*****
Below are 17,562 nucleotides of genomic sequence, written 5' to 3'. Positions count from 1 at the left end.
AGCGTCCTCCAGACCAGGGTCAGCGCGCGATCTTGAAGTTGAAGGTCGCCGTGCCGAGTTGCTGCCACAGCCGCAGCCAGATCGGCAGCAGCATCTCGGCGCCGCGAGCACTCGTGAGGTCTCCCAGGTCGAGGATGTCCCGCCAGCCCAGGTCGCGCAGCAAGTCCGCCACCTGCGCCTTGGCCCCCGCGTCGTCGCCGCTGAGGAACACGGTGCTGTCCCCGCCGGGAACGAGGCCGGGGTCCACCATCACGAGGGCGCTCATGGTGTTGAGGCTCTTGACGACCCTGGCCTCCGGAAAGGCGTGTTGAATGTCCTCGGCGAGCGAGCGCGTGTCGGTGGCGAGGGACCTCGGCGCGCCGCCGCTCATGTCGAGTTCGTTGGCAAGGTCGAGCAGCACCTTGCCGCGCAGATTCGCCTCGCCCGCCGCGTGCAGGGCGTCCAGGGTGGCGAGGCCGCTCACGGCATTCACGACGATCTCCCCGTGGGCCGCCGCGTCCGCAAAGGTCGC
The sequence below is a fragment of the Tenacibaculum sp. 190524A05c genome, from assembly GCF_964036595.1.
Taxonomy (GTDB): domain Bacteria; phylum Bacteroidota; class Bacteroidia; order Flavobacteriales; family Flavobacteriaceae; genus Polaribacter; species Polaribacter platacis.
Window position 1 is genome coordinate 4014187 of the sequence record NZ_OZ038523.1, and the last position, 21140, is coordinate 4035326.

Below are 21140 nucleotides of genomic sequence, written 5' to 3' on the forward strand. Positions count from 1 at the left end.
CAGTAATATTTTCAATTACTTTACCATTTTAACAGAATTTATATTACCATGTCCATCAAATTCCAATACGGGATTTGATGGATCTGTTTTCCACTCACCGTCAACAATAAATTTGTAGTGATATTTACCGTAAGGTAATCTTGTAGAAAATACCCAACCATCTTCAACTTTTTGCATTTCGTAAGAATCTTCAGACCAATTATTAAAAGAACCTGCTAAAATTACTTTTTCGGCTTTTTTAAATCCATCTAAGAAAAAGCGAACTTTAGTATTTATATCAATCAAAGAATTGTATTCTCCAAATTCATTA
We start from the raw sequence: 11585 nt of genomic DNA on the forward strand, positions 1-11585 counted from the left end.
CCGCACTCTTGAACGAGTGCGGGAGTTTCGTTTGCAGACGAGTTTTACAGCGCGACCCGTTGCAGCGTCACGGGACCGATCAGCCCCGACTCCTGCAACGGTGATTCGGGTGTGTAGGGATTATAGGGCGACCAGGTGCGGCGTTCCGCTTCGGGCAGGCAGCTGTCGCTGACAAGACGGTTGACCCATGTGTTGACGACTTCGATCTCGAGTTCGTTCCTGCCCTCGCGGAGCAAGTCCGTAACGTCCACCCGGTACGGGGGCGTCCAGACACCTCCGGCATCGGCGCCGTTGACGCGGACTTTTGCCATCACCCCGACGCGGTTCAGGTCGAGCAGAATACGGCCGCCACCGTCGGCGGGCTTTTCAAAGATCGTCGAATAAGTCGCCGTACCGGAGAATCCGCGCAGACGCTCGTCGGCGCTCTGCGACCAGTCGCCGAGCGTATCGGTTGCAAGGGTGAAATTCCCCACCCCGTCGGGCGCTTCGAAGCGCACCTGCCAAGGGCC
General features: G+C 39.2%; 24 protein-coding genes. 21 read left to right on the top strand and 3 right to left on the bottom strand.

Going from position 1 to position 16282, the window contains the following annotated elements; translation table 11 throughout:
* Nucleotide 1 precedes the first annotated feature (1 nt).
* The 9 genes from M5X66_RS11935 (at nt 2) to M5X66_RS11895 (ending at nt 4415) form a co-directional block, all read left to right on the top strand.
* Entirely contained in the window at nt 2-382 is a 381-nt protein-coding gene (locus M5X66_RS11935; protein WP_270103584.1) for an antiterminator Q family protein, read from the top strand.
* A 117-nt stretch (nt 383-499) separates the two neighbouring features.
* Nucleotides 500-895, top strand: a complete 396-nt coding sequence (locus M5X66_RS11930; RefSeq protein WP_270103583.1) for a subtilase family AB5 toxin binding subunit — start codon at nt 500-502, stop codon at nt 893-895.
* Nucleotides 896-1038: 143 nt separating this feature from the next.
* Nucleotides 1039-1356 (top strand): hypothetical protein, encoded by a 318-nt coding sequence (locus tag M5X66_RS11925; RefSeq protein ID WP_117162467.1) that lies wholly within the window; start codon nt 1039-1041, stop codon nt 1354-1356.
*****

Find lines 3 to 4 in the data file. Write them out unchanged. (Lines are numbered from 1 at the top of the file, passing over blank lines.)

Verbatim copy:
The sequence below is a fragment of the Tenacibaculum sp. 190524A05c genome, from assembly GCF_964036595.1.
Taxonomy (GTDB): domain Bacteria; phylum Bacteroidota; class Bacteroidia; order Flavobacteriales; family Flavobacteriaceae; genus Polaribacter; species Polaribacter platacis.